Mark from Denver writes, “What's driving you crazy? Are ride share vehicles allowed to stop in a traffic lane for drop off/pick ups? It’s a major problem driving down just about any road in downtown Denver, especially on Broadway when traffic is already restricted to 3 lanes. How is this legal to just stop wherever you want?”
Mark, I took your question to several area police departments and all of them tell me they have received similar complaints about rideshare vehicles stopping in places they shouldn’t stop. Specifically to your complaint on South Broadway, Doug Schepman with the Denver Police Department tells me it is illegal for a rideshare driver to stop in a lane of traffic to drop off or pick up passengers.
“Broadway is one of many locations within the city where we have received complaints about this behavior," Schepman said. “The Denver Police Department attempts to address the problem through on-site enforcement.”
Complainers tell me the problem is more prevalent in downtown Denver where there are fewer places to pull over safely. One place of concern is in front of Union Station. Another is along Market Street in LoDo.
Officer Anthony “Tony” Camacho with the Aurora Police Department tells me, “A recommendation would be to meet with your rideshare at a corner or the driver should pull over in an empty parking space so the flow of traffic is not being impeded in any way.”
Not only did all departments tell me that stopping in a lane of traffic is illegal, they all agree that can be a very dangerous thing to do. Mostly officers say they are concerned about the rideshare driver putting the passenger, who is getting out or in the car, at risk of being hit by other vehicles. Police in Lincoln, Nebraska have been ticketing rideshare drivers who stop to pick up passengers outside of bars for many years fearing drunk people could stumble into the middle of a busy street. Police there are also concerned about vehicle collisions caused by abrupt or unexpected stops to pick up passengers.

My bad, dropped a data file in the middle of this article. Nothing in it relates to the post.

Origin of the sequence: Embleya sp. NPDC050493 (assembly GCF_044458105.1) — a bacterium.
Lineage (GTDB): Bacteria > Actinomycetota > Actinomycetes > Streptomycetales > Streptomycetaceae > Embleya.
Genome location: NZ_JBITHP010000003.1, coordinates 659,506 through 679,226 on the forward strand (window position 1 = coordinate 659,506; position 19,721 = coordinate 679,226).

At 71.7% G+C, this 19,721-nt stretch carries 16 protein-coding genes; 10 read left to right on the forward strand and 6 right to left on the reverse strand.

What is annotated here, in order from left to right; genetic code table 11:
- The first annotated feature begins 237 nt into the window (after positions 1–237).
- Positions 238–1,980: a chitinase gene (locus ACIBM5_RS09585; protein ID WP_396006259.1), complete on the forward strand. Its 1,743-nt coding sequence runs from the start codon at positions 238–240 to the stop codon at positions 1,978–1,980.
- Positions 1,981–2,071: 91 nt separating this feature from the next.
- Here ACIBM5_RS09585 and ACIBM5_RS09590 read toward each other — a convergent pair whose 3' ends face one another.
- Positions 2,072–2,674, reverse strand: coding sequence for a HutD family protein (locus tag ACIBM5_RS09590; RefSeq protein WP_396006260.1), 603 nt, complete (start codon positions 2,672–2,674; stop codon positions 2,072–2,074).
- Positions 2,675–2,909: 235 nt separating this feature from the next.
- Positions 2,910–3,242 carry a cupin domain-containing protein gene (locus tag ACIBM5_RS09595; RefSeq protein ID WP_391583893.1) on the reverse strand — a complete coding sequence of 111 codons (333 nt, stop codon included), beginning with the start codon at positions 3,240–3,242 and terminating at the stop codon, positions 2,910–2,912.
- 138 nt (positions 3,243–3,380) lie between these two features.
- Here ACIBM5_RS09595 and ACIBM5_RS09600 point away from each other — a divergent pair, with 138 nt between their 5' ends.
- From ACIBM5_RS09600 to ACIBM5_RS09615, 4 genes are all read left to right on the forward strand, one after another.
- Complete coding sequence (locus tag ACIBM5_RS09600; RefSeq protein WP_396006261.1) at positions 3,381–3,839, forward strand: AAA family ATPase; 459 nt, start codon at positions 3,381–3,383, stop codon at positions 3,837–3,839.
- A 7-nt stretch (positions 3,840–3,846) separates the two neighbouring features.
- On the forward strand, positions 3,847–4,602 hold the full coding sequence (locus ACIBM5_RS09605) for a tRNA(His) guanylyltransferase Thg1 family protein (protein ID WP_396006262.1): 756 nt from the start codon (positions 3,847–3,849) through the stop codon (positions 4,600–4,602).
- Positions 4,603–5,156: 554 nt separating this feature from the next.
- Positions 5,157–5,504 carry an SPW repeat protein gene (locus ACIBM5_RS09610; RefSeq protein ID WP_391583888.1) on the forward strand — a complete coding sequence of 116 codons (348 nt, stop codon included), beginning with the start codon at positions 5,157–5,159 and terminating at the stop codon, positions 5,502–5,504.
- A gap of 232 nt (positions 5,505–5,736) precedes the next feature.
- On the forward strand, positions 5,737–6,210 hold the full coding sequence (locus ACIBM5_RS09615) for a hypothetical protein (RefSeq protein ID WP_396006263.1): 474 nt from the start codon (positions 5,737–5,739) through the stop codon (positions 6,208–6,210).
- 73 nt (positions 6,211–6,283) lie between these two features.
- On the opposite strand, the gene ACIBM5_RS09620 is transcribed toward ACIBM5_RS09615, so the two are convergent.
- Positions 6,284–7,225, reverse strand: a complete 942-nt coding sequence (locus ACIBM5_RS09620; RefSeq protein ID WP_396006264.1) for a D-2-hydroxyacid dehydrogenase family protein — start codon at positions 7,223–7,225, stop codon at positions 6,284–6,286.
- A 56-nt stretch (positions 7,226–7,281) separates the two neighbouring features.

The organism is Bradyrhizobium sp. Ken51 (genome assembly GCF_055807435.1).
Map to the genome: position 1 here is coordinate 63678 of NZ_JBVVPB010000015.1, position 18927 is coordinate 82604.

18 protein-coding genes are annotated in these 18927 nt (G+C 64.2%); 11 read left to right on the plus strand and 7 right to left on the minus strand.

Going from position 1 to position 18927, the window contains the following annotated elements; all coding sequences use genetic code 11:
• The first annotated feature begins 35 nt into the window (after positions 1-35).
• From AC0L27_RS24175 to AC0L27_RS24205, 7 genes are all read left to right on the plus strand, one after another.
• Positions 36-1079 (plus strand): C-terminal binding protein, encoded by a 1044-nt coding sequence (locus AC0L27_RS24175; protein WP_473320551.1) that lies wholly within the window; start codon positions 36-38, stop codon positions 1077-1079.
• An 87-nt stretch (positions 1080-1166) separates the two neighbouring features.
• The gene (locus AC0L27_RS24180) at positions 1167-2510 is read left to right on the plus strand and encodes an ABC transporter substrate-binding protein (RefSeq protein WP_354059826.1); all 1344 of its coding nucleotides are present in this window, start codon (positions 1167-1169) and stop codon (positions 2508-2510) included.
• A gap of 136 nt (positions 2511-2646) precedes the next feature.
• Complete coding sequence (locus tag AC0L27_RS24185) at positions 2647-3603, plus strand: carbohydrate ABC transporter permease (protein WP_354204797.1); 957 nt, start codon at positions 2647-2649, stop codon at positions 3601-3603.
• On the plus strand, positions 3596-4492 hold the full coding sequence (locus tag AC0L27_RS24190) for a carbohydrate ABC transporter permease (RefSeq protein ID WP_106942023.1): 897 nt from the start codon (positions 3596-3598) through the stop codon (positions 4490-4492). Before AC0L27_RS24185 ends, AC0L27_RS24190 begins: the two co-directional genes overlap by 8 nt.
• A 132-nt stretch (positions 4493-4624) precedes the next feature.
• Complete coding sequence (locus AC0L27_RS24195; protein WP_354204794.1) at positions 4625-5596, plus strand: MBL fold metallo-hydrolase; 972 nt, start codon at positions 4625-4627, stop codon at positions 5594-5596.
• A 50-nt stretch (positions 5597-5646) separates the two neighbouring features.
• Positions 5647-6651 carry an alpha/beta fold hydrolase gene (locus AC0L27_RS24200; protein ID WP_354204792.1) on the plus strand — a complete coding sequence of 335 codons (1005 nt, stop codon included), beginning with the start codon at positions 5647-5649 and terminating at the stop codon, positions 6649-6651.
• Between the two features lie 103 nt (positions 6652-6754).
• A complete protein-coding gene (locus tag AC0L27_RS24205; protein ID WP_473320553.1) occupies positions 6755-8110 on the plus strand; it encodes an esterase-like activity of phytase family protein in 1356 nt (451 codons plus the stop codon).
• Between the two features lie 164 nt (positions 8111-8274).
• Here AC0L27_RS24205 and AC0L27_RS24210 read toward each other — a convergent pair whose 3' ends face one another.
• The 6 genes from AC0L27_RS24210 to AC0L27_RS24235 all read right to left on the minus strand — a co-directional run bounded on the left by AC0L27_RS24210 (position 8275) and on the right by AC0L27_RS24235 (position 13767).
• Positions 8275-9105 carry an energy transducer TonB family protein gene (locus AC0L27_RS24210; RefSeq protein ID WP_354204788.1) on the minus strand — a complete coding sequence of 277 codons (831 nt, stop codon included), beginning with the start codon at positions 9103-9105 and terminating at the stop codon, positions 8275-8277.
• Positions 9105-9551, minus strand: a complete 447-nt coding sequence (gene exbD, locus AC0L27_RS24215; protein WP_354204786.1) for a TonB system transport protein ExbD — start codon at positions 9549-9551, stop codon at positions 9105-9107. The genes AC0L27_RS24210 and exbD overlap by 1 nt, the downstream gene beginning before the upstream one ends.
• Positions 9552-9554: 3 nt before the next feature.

Some cities like Dallas and Charleston have restricted where and when ride-sharing vehicles can stop due to congestion. Other cities like Fort Lauderdale created specially designed rideshare zones. The designated zones are marked with signs and are only to be used by vehicles picking up or dropping off passengers.
The city of Denver does not at this point have large-scale plans to create these kinds of specialized ride-share zones. There are designated rideshare areas at Mile High Stadium as well as at Pepsi Center. The largest specialized pick up/drop off zone created for an event in Denver I can remember was the September 2018 Grandoozy music festival at Overland Park. A lane on South Santa Fe was closed to traffic and used exclusively for ride-share vehicles and cabs. Maybe dropping your complaint into the Denver suggestion box might be a step in the right direction to get specialized zones set up.
Denver7 traffic anchor Jayson Luber says he has been covering Denver-metro traffic since Ben-Hur was driving a chariot. (We believe the actual number is over 20 years.) He's obsessed with letting viewers know what's happening on their drive and the best way to avoid the problems that spring up. Follow him on Facebook, Twitter or Instagram or listen to his Driving You Crazy podcast on iTunes , Stitcher , Google Play or Podbean.